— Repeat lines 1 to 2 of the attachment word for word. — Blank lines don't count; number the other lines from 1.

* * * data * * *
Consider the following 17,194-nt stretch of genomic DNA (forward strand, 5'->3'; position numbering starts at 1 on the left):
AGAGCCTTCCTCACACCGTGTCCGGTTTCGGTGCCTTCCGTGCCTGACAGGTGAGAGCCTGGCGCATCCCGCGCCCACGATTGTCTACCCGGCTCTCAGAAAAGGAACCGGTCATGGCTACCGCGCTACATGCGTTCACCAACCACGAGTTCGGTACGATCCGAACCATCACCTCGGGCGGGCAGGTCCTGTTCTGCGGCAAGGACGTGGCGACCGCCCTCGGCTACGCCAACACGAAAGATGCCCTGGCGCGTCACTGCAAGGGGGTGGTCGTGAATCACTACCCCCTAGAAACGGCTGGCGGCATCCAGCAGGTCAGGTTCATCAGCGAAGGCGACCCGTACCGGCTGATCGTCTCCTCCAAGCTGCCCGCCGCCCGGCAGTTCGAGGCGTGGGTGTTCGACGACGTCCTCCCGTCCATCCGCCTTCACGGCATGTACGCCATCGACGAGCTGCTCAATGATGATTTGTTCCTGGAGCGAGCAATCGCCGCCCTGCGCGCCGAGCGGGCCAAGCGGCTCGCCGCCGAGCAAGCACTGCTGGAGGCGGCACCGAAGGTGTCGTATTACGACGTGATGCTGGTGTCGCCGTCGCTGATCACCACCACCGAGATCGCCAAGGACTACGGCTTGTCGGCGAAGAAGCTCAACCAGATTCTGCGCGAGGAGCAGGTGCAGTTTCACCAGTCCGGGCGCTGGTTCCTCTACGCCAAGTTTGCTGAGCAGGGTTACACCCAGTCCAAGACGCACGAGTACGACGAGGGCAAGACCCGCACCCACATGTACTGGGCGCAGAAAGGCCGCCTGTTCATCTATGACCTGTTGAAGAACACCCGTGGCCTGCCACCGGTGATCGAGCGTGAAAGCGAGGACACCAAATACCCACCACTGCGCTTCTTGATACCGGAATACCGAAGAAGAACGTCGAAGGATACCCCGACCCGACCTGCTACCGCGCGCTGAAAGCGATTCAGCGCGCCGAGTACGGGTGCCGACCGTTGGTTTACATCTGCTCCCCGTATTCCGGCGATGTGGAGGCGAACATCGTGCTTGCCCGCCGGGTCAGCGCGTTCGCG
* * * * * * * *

Consider the following 17,194-nt stretch of genomic DNA (forward strand, 5'->3'; position numbering starts at 1 on the left):
AGAGCCTTCCTCACACCGTGTCCGGTTTCGGTGCCTTCCGTGCCTGACAGGTGAGAGCCTGGCGCATCCCGCGCCCACGATTGTCTACCCGGCTCTCAGAAAAGGAACCGGTCATGGCTACCGCGCTACATGCGTTCACCAACCACGAGTTCGGTACGATCCGAACCATCACCTCGGGCGGGCAGGTCCTGTTCTGCGGCAAGGACGTGGCGACCGCCCTCGGCTACGCCAACACGAAAGATGCCCTGGCGCGTCACTGCAAGGGGGTGGTCGTGAATCACTACCCCCTAGAAACGGCTGGCGGCATCCAGCAGGTCAGGTTCATCAGCGAAGGCGACCCGTACCGGCTGATCGTCTCCTCCAAGCTGCCCGCCGCCCGGCAGTTCGAGGCGTGGGTGTTCGACGACGTCCTCCCGTCCATCCGCCTTCACGGCATGTACGCCATCGACGAGCTGCTCAATGATGATTTGTTCCTGGAGCGAGCAATCGCCGCCCTGCGCGCCGAGCGGGCCAAGCGGCTCGCCGCCGAGCAAGCACTGCTGGAGGCGGCACCGAAGGTGTCGTATTACGACGTGATGCTGGTGTCGCCGTCGCTGATCACCACCACCGAGATCGCCAAGGACTACGGCTTGTCGGCGAAGAAGCTCAACCAGATTCTGCGCGAGGAGCAGGTGCAGTTTCACCAGTCCGGGCGCTGGTTCCTCTACGCCAAGTTTGCTGAGCAGGGTTACACCCAGTCCAAGACGCACGAGTACGACGAGGGCAAGACCCGCACCCACATGTACTGGGCGCAGAAAGGCCGCCTGTTCATCTATGACCTGTTGAAGAACACCCGTGGCCTGCCACCGGTGATCGAGCGTGAAAGCGAGGACACCAAATACCCACCACTGCGCTTCTTGATACCGGAATACCGAAGAAGAACGTCGAAGGATACCCCGACCCGACCTGCTACCGCGCGCTGAAAGCGATTCAGCGCGCCGAGTACGGGTGCCGACCGTTGGTTTACATCTGCTCCCCGTATTCCGGCGATGTGGAGGCGAACATCGTGCTTGCCCGCCGGGTCAGCGCGTTCGCG